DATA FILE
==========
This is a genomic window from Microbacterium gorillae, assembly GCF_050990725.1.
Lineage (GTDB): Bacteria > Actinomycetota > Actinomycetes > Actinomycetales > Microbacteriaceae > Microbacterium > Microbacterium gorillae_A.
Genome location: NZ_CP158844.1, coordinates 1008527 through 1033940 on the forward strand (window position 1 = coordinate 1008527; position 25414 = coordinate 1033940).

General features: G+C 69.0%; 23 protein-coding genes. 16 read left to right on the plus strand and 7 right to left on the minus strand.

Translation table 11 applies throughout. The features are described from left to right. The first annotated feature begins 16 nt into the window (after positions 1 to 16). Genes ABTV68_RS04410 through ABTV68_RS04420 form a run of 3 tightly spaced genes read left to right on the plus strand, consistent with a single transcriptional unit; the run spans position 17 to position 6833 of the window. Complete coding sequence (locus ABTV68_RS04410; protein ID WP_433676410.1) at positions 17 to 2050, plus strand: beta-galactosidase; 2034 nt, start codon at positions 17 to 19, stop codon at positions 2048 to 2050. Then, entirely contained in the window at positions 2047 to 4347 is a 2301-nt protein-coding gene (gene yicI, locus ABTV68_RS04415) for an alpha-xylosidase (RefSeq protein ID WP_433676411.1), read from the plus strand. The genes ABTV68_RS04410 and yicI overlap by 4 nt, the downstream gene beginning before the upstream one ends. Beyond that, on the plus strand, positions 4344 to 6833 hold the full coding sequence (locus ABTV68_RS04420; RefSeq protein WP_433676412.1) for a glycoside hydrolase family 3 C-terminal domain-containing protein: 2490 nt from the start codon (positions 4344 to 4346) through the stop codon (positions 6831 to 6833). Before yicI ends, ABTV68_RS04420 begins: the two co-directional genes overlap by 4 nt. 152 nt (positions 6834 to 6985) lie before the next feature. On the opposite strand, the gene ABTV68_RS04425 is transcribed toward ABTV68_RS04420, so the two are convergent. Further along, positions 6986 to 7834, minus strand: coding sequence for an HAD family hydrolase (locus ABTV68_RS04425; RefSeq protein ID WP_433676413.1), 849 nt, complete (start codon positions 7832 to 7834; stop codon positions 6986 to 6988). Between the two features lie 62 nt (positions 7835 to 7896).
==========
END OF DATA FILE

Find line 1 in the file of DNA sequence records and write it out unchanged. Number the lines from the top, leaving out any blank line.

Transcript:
This is a genomic window from Microbacterium gorillae, assembly GCF_050990725.1.